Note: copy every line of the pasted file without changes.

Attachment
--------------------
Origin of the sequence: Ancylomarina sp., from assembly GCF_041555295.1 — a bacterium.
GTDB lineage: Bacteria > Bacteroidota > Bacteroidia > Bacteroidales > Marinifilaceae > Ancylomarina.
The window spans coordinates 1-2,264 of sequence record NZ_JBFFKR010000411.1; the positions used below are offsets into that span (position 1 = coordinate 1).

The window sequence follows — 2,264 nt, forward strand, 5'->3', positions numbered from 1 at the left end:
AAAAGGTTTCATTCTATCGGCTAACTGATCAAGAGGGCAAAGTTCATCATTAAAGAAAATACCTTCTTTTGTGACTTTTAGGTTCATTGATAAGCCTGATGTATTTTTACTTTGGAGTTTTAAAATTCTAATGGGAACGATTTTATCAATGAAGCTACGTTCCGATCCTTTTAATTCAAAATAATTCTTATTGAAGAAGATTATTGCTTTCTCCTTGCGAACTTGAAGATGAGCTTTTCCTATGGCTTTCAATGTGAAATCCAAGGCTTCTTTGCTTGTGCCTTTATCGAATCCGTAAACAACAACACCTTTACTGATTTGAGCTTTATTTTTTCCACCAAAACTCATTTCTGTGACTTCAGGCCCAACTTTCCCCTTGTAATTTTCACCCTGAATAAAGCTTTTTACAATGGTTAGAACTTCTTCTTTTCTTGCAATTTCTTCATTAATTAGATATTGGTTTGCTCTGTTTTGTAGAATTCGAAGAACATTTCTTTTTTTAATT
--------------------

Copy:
Origin of the sequence: Ancylomarina sp., from assembly GCF_041555295.1 — a bacterium.
GTDB lineage: Bacteria > Bacteroidota > Bacteroidia > Bacteroidales > Marinifilaceae > Ancylomarina.
The window spans coordinates 1-2,264 of sequence record NZ_JBFFKR010000411.1; the positions used below are offsets into that span (position 1 = coordinate 1).

The window sequence follows — 2,264 nt, forward strand, 5'->3', positions numbered from 1 at the left end:
AAAAGGTTTCATTCTATCGGCTAACTGATCAAGAGGGCAAAGTTCATCATTAAAGAAAATACCTTCTTTTGTGACTTTTAGGTTCATTGATAAGCCTGATGTATTTTTACTTTGGAGTTTTAAAATTCTAATGGGAACGATTTTATCAATGAAGCTACGTTCCGATCCTTTTAATTCAAAATAATTCTTATTGAAGAAGATTATTGCTTTCTCCTTGCGAACTTGAAGATGAGCTTTTCCTATGGCTTTCAATGTGAAATCCAAGGCTTCTTTGCTTGTGCCTTTATCGAATCCGTAAACAACAACACCTTTACTGATTTGAGCTTTATTTTTTCCACCAAAACTCATTTCTGTGACTTCAGGCCCAACTTTCCCCTTGTAATTTTCACCCTGAATAAAGCTTTTTACAATGGTTAGAACTTCTTCTTTTCTTGCAATTTCTTCATTAATTAGATATTGGTTTGCTCTGTTTTGTAGAATTCGAAGAACATTTCTTTTTTTAATT